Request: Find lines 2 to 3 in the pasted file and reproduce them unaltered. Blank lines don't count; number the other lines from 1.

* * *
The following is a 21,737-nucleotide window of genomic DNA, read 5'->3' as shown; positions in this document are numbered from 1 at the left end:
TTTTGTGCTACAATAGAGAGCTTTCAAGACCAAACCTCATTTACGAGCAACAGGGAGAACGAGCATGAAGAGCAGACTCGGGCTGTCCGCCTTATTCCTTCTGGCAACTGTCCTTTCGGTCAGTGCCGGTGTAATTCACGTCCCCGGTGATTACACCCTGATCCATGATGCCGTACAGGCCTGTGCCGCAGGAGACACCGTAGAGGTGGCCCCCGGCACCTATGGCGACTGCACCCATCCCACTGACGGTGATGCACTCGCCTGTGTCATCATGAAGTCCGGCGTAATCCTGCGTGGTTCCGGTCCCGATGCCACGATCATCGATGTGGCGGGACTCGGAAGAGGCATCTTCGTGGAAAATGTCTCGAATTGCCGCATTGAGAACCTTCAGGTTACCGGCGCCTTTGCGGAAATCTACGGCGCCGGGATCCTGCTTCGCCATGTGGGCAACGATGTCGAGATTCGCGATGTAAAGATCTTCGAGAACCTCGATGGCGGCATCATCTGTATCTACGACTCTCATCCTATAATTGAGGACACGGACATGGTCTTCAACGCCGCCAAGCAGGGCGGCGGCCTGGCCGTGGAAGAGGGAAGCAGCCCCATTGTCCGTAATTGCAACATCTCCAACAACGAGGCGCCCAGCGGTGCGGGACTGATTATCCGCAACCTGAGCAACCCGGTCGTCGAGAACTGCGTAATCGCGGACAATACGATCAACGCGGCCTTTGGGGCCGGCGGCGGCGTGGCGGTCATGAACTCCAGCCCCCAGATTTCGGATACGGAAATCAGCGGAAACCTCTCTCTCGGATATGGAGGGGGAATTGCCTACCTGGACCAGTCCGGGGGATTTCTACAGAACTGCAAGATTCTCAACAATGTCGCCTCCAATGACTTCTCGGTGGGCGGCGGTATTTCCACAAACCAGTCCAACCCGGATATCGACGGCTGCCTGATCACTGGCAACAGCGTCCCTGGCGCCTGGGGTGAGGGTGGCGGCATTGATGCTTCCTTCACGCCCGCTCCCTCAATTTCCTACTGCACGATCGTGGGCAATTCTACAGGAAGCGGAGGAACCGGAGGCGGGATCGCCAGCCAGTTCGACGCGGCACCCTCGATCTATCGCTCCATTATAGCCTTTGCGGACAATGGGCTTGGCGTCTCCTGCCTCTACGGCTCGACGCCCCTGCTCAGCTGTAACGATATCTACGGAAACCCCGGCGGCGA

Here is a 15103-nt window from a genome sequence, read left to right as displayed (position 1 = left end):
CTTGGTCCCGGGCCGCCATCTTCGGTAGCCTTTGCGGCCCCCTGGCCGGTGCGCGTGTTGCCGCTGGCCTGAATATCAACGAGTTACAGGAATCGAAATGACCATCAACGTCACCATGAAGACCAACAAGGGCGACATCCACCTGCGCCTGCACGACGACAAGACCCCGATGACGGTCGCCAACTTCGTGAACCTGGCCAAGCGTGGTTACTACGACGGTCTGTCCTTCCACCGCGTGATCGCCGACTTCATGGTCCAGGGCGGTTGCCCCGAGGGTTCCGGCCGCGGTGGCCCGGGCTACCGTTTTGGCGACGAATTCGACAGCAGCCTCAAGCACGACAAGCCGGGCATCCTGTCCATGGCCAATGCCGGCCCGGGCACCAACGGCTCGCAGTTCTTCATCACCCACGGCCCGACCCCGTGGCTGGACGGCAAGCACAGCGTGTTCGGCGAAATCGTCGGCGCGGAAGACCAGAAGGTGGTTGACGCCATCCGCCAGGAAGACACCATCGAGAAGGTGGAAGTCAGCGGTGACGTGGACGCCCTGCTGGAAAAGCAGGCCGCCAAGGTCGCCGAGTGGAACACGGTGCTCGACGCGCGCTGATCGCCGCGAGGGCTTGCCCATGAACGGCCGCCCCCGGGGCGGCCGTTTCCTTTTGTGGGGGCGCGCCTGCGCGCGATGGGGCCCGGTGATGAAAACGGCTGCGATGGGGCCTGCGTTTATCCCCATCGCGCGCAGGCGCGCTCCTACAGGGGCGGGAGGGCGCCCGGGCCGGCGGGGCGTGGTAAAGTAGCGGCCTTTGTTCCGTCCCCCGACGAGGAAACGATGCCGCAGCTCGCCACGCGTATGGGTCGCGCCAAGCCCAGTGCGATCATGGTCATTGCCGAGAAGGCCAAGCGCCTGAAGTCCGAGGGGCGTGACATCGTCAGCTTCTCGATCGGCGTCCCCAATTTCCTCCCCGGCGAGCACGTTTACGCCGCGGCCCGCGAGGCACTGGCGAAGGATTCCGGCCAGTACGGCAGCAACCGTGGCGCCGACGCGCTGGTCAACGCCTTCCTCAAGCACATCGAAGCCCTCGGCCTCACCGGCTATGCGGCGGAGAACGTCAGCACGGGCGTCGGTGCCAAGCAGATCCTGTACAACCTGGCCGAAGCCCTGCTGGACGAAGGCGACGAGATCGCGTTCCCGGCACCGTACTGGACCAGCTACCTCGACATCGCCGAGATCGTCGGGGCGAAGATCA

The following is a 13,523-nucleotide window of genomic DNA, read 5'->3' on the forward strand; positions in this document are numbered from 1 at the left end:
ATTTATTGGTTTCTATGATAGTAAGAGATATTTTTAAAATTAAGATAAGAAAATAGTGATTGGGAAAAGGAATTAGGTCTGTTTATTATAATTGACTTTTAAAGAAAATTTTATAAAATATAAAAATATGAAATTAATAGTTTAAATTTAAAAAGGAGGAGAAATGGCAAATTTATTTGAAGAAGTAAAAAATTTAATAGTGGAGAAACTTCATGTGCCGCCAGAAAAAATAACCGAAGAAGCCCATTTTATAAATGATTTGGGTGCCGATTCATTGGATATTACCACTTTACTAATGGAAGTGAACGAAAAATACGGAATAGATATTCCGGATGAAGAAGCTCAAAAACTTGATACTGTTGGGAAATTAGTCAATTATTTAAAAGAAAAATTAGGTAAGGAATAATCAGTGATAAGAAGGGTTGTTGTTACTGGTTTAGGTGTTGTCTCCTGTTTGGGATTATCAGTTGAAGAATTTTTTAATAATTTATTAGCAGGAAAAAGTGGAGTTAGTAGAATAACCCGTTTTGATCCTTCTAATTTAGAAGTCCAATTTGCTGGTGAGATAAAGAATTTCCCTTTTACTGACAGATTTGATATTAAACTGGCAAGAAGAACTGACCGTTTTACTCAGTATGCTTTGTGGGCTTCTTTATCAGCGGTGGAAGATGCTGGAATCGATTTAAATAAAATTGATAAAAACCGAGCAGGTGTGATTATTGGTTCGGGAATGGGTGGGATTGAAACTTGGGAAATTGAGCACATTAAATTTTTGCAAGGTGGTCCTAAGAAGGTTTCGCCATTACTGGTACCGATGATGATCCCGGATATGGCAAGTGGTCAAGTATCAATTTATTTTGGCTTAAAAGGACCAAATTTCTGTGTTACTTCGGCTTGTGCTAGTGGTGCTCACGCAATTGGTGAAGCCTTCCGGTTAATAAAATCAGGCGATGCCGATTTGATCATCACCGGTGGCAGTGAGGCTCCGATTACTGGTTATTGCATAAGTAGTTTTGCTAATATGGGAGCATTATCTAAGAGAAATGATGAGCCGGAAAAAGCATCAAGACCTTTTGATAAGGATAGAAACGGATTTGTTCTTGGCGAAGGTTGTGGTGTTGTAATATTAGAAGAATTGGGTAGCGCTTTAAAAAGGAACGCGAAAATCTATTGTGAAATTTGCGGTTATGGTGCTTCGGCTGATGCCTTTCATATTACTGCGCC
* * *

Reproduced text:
TTTTGTGCTACAATAGAGAGCTTTCAAGACCAAACCTCATTTACGAGCAACAGGGAGAACGAGCATGAAGAGCAGACTCGGGCTGTCCGCCTTATTCCTTCTGGCAACTGTCCTTTCGGTCAGTGCCGGTGTAATTCACGTCCCCGGTGATTACACCCTGATCCATGATGCCGTACAGGCCTGTGCCGCAGGAGACACCGTAGAGGTGGCCCCCGGCACCTATGGCGACTGCACCCATCCCACTGACGGTGATGCACTCGCCTGTGTCATCATGAAGTCCGGCGTAATCCTGCGTGGTTCCGGTCCCGATGCCACGATCATCGATGTGGCGGGACTCGGAAGAGGCATCTTCGTGGAAAATGTCTCGAATTGCCGCATTGAGAACCTTCAGGTTACCGGCGCCTTTGCGGAAATCTACGGCGCCGGGATCCTGCTTCGCCATGTGGGCAACGATGTCGAGATTCGCGATGTAAAGATCTTCGAGAACCTCGATGGCGGCATCATCTGTATCTACGACTCTCATCCTATAATTGAGGACACGGACATGGTCTTCAACGCCGCCAAGCAGGGCGGCGGCCTGGCCGTGGAAGAGGGAAGCAGCCCCATTGTCCGTAATTGCAACATCTCCAACAACGAGGCGCCCAGCGGTGCGGGACTGATTATCCGCAACCTGAGCAACCCGGTCGTCGAGAACTGCGTAATCGCGGACAATACGATCAACGCGGCCTTTGGGGCCGGCGGCGGCGTGGCGGTCATGAACTCCAGCCCCCAGATTTCGGATACGGAAATCAGCGGAAACCTCTCTCTCGGATATGGAGGGGGAATTGCCTACCTGGACCAGTCCGGGGGATTTCTACAGAACTGCAAGATTCTCAACAATGTCGCCTCCAATGACTTCTCGGTGGGCGGCGGTATTTCCACAAACCAGTCCAACCCGGATATCGACGGCTGCCTGATCACTGGCAACAGCGTCCCTGGCGCCTGGGGTGAGGGTGGCGGCATTGATGCTTCCTTCACGCCCGCTCCCTCAATTTCCTACTGCACGATCGTGGGCAATTCTACAGGAAGCGGAGGAACCGGAGGCGGGATCGCCAGCCAGTTCGACGCGGCACCCTCGATCTATCGCTCCATTATAGCCTTTGCGGACAATGGGCTTGGCGTCTCCTGCCTCTACGGCTCGACGCCCCTGCTCAGCTGTAACGATATCTACGGAAACCCCGGCGGCGA

Here is a 15103-nt window from a genome sequence, read left to right as displayed (position 1 = left end):